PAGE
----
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What grade do civil engineers give to US infrastructure? D+

The American Society of Civil Engineers’ report card says Massachusetts roads, bridges, and more have plenty of room for improvement, too.

Just over 9 percent of Massachusetts’s bridges are structurally deficient. Associated Press

Once every four years, the American Society of Civil Engineers (ASCE) releases a report card on the state of US infrastructure. Earlier this month, it handed down a second consecutive D+ (an improvement from its D eight years ago). This doesn’t mean bridges and dams are headed for mass collapse — grades are based on eight factors, including resilience, future needs, and innovation. The ASCE says we could get a B by 2025 with smart spending, political will, and planning.

> 36,423 — Miles of public roads in the state, of which 16 percent are considered to be in poor condition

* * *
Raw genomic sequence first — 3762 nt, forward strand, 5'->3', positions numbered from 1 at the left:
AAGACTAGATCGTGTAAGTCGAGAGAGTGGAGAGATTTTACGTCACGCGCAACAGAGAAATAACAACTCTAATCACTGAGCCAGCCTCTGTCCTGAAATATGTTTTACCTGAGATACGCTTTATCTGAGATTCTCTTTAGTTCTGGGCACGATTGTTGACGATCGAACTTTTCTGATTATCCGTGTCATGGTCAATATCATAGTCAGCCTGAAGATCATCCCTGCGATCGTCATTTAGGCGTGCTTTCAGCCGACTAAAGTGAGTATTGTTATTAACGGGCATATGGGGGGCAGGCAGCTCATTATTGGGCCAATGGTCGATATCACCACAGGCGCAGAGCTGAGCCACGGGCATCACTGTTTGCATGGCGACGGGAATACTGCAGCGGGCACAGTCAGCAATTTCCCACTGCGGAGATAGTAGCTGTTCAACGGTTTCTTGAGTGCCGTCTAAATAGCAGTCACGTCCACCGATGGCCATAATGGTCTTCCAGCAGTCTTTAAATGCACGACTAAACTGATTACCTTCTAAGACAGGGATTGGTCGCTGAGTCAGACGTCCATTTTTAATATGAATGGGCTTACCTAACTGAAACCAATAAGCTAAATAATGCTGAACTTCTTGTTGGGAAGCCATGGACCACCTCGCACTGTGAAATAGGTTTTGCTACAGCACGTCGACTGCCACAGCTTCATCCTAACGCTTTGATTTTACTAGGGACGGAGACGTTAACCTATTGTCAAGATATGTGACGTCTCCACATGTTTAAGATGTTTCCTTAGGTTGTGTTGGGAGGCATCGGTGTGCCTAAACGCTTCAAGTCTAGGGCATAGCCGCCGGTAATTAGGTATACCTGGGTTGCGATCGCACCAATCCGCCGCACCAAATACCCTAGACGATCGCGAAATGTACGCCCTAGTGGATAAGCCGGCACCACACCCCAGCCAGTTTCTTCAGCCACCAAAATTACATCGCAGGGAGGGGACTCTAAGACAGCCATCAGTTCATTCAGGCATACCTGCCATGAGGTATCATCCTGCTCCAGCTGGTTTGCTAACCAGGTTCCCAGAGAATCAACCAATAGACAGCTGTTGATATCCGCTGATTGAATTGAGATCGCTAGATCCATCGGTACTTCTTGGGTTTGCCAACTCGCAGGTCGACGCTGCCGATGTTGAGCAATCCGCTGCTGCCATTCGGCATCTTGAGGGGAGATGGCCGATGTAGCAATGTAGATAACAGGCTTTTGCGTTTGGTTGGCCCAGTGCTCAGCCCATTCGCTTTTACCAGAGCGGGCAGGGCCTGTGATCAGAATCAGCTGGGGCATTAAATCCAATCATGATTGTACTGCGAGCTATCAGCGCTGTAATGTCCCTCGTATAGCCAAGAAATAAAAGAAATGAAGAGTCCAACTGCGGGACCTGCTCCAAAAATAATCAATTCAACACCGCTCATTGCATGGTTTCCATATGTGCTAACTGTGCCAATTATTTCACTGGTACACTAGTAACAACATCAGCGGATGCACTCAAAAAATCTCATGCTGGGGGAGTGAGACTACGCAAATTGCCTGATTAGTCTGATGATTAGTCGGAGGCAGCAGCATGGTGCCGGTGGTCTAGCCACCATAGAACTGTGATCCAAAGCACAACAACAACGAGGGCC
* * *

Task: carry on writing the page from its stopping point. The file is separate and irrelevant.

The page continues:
> $539 — Average annual repair costs to motorists from driving on bad Massachusetts roads

> $112 billion — Amount Americans spent in 2014 on extra car repairs from driving on poor roads

> 9.3% — Percent of Massachusetts’s 5,171 bridges that are structurally deficient, vs. 9.1 percent nationally

> 32 — Number of Massachusetts sites on the National Priorities List for addressing hazardous waste issues

> 36th — Massachusetts’s rank among US states for renewable energy output

> 3% — Percent of energy needs at Logan Airport supplied by its 20 wind turbines

> $1.4 billion — Gap in estimated annual spending on Massachusetts school facilities vs. their needs; the gap for the entire country is $38 billion

> $8.35 billion — Estimated Massachusetts 20-year capital investment needs for waste water to meet quality objectives of the Clean Water Act

> $1.2 billion — Estimated spending over 20 years for drinking water that meets the Clean Water Act’s objectives

> $17.8 billion — Estimated additional costs to maintain Massachusetts’s entire water infrastructure in the next 20 years, with about half needed for waste water treatment

Sources: American Society of Civil Engineers; Commonwealth of Massachusetts